We construct planar networks evolving by their curvature. A network consists of arcs meeting at 120 degrees; any other kind of junction is called singular. A notable feature of the flow is that at each singularity, a bounded region ("bubble") must disappear, and is not allowed to re-appear; the only exception is the "cross" singularity, where two junctions merge, then re-expand in an orthogonal direction.
Main results: (1) twenty or thirty computer pictures of self-similarly shrinking networks, and a universal bound on their gaussian density and topology (2) the flow has at most a finite number of singularities at each time (3) the flow can be continued for a short time after a singularity forms (4) treelike flows (i.e. flows with no bubbles) exist for all time and have only isolated cross singularities (5) general flows exist for all time and have at most a finite number of bubble singularties plus a countable discrete set of cross singularities.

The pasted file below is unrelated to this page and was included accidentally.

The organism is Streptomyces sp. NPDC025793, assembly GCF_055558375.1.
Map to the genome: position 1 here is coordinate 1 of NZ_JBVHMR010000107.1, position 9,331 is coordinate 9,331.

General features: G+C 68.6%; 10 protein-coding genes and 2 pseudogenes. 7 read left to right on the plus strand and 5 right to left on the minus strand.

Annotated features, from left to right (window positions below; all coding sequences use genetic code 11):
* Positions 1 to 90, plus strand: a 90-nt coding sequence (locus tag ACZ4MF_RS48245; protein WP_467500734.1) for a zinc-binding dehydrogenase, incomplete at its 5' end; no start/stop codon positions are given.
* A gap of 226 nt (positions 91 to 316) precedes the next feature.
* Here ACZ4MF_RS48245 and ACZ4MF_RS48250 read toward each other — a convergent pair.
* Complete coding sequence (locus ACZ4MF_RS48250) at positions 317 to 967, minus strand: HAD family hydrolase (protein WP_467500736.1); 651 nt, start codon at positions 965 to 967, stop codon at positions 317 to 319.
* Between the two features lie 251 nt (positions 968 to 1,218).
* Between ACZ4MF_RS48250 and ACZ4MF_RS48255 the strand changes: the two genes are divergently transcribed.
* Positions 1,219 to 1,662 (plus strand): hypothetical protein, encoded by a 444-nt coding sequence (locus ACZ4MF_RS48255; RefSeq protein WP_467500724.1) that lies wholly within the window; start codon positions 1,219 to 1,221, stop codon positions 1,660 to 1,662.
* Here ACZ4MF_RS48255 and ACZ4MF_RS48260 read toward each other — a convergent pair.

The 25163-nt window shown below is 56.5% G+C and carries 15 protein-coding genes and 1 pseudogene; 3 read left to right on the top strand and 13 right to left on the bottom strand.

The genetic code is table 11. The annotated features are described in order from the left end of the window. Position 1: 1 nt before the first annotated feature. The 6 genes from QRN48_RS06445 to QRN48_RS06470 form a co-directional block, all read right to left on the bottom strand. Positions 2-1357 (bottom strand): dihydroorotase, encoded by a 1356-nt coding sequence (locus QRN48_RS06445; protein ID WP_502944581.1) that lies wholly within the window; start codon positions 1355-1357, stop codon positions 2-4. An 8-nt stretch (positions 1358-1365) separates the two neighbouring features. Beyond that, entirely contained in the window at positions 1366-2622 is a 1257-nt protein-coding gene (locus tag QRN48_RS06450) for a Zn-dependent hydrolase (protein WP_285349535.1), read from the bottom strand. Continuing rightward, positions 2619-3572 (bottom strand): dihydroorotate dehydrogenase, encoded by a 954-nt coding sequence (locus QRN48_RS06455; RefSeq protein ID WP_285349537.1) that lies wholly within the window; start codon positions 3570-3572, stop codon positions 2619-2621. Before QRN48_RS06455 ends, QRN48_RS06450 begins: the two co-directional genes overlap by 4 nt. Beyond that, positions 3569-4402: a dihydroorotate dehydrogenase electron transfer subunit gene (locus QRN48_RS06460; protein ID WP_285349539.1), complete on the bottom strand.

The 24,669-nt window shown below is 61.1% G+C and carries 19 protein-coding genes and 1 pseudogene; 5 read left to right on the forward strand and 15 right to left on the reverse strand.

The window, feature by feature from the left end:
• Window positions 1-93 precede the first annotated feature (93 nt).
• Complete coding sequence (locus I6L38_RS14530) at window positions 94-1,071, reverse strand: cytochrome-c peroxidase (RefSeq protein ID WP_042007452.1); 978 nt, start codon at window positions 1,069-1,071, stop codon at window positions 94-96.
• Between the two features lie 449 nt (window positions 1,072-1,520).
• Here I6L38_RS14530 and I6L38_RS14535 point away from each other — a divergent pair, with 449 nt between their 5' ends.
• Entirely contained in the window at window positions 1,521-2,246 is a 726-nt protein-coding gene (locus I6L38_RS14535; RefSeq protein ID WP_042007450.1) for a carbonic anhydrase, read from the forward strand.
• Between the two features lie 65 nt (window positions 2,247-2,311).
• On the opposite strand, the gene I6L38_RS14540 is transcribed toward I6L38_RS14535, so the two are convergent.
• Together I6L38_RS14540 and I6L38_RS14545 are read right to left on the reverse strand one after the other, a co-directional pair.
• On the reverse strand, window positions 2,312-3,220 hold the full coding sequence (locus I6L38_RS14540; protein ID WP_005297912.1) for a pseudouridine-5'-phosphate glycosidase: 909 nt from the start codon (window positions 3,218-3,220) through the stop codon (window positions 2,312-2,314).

Conjecture: there are only a finite number of singularities in spacetime; but hypothetical buzzing honeycomb figures (many 6-sided regions that occasionally switch to 5 or 7 sides) present an obstruction to the proof.
(With J. Haettenschweiler, A. Neves and F. Schulze)